5. a) A. Call, Z. Codolà, F. Acuña-Parés, J. Lloret-Fillol, Chem. Eur. J. 2014, 20, 6171; b) A. Call, F. Franco, N. Kandoth, S. Fernández, M. González-Béjar, J. Pérez-Prieto, J.M. Luis, J. Lloret-Fillol Chem. Sci. 2018, 9, 2609; c) A. Call, C. Casadevall, F. Acuña-Pares, A. Casitas Montero, J. Lloret Fillol, Chem. Sci. 2017, 8, 4739-4749.
  6. a) Fernández, S.; Franco, F.; Casadevall, C.; Martin-Diaconescu, V.; Luis, J.M.; Lloret-Fillol, J. J. Am. Chem. Soc. 2020, 142, 120. b) Fernández, S.; Cañellas, S.; Franco, F.; Luis, J. M.; Pericàs, M. A.; Lloret-Fillol, J ChemElectroChem 2021, DOI: 10.1002/celc.202100859
  7. Dubed Bandomo, G. C.; et al ACS Catal. 2021, 11, 7210


October 2021: University of Bergen  🇳🇴

21st October 2021, 14:00 CEST

James Mayer's pictureLecture by Professor James Mayer from the Mayer Lab research group at Yale University, USA.

Title of the lecture:
Fundamental properties of iron–porphyrin (electro)catalysts for O2 reduction, with implications for CO2 reduction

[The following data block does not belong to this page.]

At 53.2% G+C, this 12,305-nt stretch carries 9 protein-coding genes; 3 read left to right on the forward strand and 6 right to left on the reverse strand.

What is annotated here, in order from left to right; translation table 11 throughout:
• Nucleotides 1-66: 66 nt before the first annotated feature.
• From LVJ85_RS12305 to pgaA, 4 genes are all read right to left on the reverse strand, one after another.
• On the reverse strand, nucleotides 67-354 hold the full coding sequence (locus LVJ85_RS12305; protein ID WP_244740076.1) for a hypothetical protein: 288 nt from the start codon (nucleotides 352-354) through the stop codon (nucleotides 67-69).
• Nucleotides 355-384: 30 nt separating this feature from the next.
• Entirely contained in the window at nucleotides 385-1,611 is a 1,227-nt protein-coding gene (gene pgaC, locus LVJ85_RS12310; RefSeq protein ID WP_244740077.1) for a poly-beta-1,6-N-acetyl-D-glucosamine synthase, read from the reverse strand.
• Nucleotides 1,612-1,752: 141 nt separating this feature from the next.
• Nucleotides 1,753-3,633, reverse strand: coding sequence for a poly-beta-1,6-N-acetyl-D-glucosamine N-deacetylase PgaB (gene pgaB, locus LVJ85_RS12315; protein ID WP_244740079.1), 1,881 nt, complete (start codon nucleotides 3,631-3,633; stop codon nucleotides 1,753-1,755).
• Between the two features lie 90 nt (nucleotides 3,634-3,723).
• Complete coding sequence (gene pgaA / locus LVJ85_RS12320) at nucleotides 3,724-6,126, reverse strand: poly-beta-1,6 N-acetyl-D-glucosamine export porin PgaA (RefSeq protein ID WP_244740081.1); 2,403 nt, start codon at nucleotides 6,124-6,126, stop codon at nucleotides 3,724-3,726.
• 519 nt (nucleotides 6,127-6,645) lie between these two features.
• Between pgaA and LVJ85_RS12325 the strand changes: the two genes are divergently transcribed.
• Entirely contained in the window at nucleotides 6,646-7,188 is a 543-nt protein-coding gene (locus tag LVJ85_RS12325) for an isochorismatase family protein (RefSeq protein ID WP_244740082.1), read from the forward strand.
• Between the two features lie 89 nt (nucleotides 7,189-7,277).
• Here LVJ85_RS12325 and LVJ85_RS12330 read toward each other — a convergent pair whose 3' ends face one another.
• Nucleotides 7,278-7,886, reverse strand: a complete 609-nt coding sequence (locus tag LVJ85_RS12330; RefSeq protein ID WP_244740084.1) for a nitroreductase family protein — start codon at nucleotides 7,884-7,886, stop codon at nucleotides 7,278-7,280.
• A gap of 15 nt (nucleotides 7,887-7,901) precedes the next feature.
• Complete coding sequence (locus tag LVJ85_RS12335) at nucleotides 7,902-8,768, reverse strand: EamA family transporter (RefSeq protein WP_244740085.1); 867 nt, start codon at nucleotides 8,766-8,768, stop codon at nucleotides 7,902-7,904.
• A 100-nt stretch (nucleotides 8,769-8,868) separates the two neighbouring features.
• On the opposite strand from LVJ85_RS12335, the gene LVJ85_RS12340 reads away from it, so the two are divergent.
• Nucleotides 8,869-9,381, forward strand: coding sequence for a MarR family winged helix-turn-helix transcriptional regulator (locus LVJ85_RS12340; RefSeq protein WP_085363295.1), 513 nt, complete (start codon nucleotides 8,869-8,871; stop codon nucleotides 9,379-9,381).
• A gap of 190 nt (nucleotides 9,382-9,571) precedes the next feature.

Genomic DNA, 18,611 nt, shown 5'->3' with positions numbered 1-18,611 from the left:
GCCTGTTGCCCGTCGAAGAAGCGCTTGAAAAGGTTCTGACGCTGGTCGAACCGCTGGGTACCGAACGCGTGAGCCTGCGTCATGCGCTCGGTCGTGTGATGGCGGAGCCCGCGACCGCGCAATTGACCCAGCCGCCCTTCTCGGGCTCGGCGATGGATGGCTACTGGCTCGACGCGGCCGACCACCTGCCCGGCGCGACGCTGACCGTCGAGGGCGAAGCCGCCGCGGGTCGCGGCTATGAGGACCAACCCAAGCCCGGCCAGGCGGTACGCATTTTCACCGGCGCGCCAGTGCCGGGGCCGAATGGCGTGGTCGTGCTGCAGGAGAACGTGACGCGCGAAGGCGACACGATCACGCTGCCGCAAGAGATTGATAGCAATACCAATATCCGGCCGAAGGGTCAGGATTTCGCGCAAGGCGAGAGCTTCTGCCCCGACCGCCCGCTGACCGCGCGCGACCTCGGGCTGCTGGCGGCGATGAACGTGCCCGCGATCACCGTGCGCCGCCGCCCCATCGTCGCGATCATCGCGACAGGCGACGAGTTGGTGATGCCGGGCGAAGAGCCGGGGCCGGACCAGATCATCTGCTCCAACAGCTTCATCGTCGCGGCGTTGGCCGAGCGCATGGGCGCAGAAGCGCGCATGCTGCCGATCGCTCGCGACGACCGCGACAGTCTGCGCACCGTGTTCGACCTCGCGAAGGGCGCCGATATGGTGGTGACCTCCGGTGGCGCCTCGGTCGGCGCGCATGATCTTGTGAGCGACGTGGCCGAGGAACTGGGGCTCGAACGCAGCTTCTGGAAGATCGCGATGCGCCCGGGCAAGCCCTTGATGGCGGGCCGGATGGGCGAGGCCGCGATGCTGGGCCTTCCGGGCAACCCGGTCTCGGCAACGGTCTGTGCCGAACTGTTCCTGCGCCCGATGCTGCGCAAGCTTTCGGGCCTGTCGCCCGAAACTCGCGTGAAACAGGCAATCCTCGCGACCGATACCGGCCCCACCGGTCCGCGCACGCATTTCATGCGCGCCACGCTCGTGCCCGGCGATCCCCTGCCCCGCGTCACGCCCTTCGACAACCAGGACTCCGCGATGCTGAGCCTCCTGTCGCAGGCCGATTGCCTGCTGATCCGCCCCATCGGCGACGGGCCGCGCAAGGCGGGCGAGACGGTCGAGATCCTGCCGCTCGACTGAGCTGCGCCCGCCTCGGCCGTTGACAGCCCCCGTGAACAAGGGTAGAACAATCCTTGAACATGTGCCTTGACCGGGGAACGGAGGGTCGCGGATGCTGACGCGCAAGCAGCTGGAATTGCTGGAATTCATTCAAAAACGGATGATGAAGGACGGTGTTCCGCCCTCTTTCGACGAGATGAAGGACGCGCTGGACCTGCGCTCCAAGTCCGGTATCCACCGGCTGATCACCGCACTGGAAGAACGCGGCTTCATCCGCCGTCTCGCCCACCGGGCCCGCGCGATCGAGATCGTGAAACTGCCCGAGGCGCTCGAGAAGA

The chemistry of iron-porphyrin complexes with dioxygen has long been studied, inspired by the myriad examples and functions of hemes in metallobiochemistry. Kinetic studies of iron-tetraphenylporphyrin catalysis and electrocatalysis of O2 reduction implicate pre-equilibrium O2 binding and rate-determining protonation of the ferric-superoxide. The steps after that are kinetically invisible but have been probed by examining H2O2/H2O product ratios. Three different mechanisms for the formation of hydrogen peroxide have been identified depending on catalyst structure and reaction conditions. The catalytic turnover frequencies and overpotentials have been shown to follow predictive scaling relationships. These scaling relationships are additive, either by changing multiple aspects of the catalytic system or in the unusual case with the tetra-cationic porphyrin ligand, tetra(oN,N,N-trimethylanilinium)porphyrin. Iron complexes of this ligand are exceptional electrocatalysts for O2 reduction, following work from Costentin, Savéant et al, showing that they are excellent for CO2 reduction. Studies using the four different atropisomers of this catalyst indicate that the cationic charges act primarily by enhancing ancillary anionic ligand binding, more than any specific interactions with a bound O2 or CO2 substrate. The rapid electrocatalysis of CO2 reduction by this catalyst depends on a very high solution concentration of phenol, and the mechanistic implications of the complex electrochemistry will be discussed.